Andrew was recently invited to comment in The Telegraph on news that in Ukraine hundreds of sculptures and statues with links to Russian history are being removed:
“The Ukrainian culture warriors tearing Russian statues down”
In the wake of Russia’s invasion, dozens of Pushkin statues have been dismantled by Ukrainian city councils as part of a campaign called “Pushkinfall”.
In an article last summer for the online magazine Medium, historian Anton Krutikov warned that Ukraine was succumbing to knee-jerk Western “cancel culture”. “Pushkin’s poetry is permeated with the idea of freedom,” he wrote. “He was definitely not an imperialist… these claims are the result of primitive propaganda, which is nothing more than a tool for the destruction of culture.”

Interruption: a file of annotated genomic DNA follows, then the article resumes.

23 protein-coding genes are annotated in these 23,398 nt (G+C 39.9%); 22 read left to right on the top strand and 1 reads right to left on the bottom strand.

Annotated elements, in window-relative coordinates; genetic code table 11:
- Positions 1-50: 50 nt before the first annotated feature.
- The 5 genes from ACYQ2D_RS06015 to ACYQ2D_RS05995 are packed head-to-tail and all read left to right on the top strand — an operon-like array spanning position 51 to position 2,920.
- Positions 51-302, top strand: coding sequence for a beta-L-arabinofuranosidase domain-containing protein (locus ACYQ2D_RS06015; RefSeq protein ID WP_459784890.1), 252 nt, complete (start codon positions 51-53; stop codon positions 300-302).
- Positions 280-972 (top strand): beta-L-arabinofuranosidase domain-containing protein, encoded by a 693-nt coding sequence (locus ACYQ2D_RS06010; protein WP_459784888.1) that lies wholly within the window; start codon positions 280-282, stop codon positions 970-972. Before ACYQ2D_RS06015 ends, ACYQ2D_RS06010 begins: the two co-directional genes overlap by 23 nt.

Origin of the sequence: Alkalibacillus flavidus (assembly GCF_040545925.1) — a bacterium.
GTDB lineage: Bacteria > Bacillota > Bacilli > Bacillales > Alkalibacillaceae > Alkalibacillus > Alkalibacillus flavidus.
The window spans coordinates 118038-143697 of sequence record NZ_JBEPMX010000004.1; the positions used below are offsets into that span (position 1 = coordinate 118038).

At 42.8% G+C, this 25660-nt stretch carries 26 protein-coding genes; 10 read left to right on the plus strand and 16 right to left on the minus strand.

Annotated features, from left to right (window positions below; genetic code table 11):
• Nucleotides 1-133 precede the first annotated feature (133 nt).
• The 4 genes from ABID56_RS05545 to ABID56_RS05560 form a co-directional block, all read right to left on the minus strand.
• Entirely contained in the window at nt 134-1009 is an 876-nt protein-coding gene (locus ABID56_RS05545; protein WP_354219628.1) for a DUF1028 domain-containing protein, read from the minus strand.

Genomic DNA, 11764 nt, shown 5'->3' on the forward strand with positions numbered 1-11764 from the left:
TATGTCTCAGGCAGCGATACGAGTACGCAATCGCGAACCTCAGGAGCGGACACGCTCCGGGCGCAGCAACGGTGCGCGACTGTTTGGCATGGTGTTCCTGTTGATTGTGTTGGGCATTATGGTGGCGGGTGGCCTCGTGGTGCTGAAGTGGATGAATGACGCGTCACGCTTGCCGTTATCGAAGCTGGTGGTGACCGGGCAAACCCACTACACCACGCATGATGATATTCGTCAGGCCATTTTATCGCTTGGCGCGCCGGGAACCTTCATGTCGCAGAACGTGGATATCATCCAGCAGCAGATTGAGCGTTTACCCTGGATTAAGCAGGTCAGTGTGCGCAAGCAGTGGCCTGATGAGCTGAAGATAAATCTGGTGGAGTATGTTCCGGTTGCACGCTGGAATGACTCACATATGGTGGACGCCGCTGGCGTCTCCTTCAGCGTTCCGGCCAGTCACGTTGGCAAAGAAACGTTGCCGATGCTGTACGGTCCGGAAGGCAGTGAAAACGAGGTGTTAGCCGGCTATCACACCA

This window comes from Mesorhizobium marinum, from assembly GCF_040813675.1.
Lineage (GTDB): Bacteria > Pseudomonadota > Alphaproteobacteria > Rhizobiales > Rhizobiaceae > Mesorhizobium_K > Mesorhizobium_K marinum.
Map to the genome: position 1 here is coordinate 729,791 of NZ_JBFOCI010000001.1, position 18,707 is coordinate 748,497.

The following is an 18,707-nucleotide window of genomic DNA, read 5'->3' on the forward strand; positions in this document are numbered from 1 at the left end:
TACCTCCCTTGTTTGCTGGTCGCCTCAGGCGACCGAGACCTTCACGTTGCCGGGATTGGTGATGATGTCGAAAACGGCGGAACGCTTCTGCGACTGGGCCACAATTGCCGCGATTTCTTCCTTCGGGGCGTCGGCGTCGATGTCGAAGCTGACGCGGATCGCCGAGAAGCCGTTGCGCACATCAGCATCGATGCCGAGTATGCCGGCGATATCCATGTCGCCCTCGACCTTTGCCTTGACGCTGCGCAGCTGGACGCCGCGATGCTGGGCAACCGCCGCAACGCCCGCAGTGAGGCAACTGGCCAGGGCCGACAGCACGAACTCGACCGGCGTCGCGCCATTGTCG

The Kremlin’s appropriation of Pushkin has even scuppered a long-planned project by a British cultural charity, Solidarity with Arts and Nature, to erect a statue to him in London. “The statue was to celebrate him as a revolutionary fighter for freedom and culture, but after the Salisbury poisonings in 2018, there was growing unease about displaying Russian figures,” says the project’s sculptor Andrew Sinclair.
“The Ukraine invasion was then the final straw. It is a shame, as Pushkin is in many ways a great icon for Russian culture, but I can also understand how Ukrainians feel.”
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